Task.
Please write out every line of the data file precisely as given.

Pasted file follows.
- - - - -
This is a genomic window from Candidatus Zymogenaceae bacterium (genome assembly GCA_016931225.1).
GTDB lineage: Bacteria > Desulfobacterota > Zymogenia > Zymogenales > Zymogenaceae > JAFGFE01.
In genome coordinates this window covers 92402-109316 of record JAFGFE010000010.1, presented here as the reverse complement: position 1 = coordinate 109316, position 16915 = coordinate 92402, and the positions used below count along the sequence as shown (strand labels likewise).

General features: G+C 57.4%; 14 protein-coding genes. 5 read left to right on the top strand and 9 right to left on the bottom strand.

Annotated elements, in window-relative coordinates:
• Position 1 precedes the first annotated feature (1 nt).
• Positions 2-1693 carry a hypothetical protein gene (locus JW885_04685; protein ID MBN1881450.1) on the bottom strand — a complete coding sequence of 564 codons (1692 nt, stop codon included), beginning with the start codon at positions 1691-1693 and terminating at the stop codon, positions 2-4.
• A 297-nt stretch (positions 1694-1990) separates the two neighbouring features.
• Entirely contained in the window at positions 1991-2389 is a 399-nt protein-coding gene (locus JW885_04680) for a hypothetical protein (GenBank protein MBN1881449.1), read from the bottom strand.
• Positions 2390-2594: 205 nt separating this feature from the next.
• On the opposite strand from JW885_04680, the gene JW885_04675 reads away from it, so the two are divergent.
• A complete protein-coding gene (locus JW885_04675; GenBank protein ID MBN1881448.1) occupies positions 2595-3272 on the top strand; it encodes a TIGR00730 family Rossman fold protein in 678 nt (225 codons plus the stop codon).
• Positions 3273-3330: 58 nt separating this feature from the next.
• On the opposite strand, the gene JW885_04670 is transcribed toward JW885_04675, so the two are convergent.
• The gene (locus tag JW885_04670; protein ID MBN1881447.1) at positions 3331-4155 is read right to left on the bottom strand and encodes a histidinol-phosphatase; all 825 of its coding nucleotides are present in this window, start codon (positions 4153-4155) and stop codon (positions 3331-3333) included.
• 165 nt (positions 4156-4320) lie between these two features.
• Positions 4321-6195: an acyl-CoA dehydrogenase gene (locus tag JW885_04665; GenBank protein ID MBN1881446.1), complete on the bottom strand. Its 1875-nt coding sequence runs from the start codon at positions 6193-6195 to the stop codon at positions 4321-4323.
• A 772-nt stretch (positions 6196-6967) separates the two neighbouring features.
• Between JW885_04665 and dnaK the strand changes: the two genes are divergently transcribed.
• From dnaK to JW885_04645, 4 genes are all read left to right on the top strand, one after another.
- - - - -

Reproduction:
This is a genomic window from Candidatus Zymogenaceae bacterium (genome assembly GCA_016931225.1).
GTDB lineage: Bacteria > Desulfobacterota > Zymogenia > Zymogenales > Zymogenaceae > JAFGFE01.
In genome coordinates this window covers 92402-109316 of record JAFGFE010000010.1, presented here as the reverse complement: position 1 = coordinate 109316, position 16915 = coordinate 92402, and the positions used below count along the sequence as shown (strand labels likewise).

General features: G+C 57.4%; 14 protein-coding genes. 5 read left to right on the top strand and 9 right to left on the bottom strand.

Annotated elements, in window-relative coordinates:
• Position 1 precedes the first annotated feature (1 nt).
• Positions 2-1693 carry a hypothetical protein gene (locus JW885_04685; protein ID MBN1881450.1) on the bottom strand — a complete coding sequence of 564 codons (1692 nt, stop codon included), beginning with the start codon at positions 1691-1693 and terminating at the stop codon, positions 2-4.
• A 297-nt stretch (positions 1694-1990) separates the two neighbouring features.
• Entirely contained in the window at positions 1991-2389 is a 399-nt protein-coding gene (locus JW885_04680) for a hypothetical protein (GenBank protein MBN1881449.1), read from the bottom strand.
• Positions 2390-2594: 205 nt separating this feature from the next.
• On the opposite strand from JW885_04680, the gene JW885_04675 reads away from it, so the two are divergent.
• A complete protein-coding gene (locus JW885_04675; GenBank protein ID MBN1881448.1) occupies positions 2595-3272 on the top strand; it encodes a TIGR00730 family Rossman fold protein in 678 nt (225 codons plus the stop codon).
• Positions 3273-3330: 58 nt separating this feature from the next.
• On the opposite strand, the gene JW885_04670 is transcribed toward JW885_04675, so the two are convergent.
• The gene (locus tag JW885_04670; protein ID MBN1881447.1) at positions 3331-4155 is read right to left on the bottom strand and encodes a histidinol-phosphatase; all 825 of its coding nucleotides are present in this window, start codon (positions 4153-4155) and stop codon (positions 3331-3333) included.
• 165 nt (positions 4156-4320) lie between these two features.
• Positions 4321-6195: an acyl-CoA dehydrogenase gene (locus tag JW885_04665; GenBank protein ID MBN1881446.1), complete on the bottom strand. Its 1875-nt coding sequence runs from the start codon at positions 6193-6195 to the stop codon at positions 4321-4323.
• A 772-nt stretch (positions 6196-6967) separates the two neighbouring features.
• Between JW885_04665 and dnaK the strand changes: the two genes are divergently transcribed.
• From dnaK to JW885_04645, 4 genes are all read left to right on the top strand, one after another.